What I recall is that, as in the second part of your statement, Josephus spoke of his own difficulty in mastering the Greek language. This claim about reading and writing Greek being an abomination for a Jew does not sound authentic.
Josephus was writing in Greek! He worked with and wrote for Roman Emperors and other Imperial officials. In light of the practical historical realities, such a claim sounds ridiculous if taken literally.
By that standard the whole Hasmonean Jewish dynasty, which ruled Judea for about a century before the Roman era, was abominable. They printed their coins in Greek. They engraved their monuments in Greek.
An Abominable 25 Years
If it was, in fact, an abomination "for a Hebrew to write or learn Greek," then why was a son of a priest spending 25 years of his life in committing that abomination!? His difficulty in learning it did not limit him using it, writing everything, except perhaps one work, in Greek. Check out the historians and other specialists for these details.
"The works of Josephus were all composed in the Greek language, with the exception of his first draft of the "Jewish War," which was in Aramaic. His principal purpose was to communicate to the Greco-Roman world the knowledge of the history of his people, whom he defends and glorifies in every possible way. ... Josephus draws almost exclusively from the Bible in the Septuagint version...."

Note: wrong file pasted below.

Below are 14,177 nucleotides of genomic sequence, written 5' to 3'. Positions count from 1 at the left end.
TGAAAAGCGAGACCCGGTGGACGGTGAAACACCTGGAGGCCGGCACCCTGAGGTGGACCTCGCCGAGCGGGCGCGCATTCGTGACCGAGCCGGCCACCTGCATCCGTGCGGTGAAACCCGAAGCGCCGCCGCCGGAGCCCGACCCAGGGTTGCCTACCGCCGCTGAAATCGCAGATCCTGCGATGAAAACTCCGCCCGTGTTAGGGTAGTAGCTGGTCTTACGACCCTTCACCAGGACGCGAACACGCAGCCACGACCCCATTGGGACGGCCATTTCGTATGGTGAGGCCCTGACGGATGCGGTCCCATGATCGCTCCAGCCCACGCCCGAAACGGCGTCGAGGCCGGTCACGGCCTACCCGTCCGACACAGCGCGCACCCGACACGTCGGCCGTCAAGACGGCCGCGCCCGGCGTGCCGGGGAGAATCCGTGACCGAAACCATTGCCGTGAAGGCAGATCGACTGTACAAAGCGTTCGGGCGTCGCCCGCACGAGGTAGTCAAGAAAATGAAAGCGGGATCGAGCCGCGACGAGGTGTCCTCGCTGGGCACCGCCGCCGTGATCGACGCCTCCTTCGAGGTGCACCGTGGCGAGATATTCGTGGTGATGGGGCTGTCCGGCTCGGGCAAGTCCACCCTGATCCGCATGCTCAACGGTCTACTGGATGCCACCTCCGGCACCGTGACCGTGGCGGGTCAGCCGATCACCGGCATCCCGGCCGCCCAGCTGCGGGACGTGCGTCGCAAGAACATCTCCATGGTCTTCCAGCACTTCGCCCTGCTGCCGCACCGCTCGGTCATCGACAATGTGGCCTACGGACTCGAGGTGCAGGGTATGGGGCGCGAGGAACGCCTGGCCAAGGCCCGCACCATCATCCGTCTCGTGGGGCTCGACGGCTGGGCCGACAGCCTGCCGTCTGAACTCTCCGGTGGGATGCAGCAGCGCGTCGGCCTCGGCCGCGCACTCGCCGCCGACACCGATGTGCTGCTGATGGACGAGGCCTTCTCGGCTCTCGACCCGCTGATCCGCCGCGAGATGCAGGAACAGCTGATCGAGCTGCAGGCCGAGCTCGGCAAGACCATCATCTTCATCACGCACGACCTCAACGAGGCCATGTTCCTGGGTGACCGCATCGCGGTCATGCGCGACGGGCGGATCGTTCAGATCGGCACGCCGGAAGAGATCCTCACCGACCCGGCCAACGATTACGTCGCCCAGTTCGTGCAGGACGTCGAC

- JOSEPHUS, FLAVIUS
Josephus seems to be speaking of his own difficulty with foreign languages, though he himself was writing (or dictating) in Greek, so it did not seem all that bad for him, despite his claim that he never mastered it. In another place Josephus indicates his problem was pronunciation.
In Antiquities of the Jews, Josephus speaks of his poor accent in Greek, despite his success in mastering the language and the learning of the Greeks: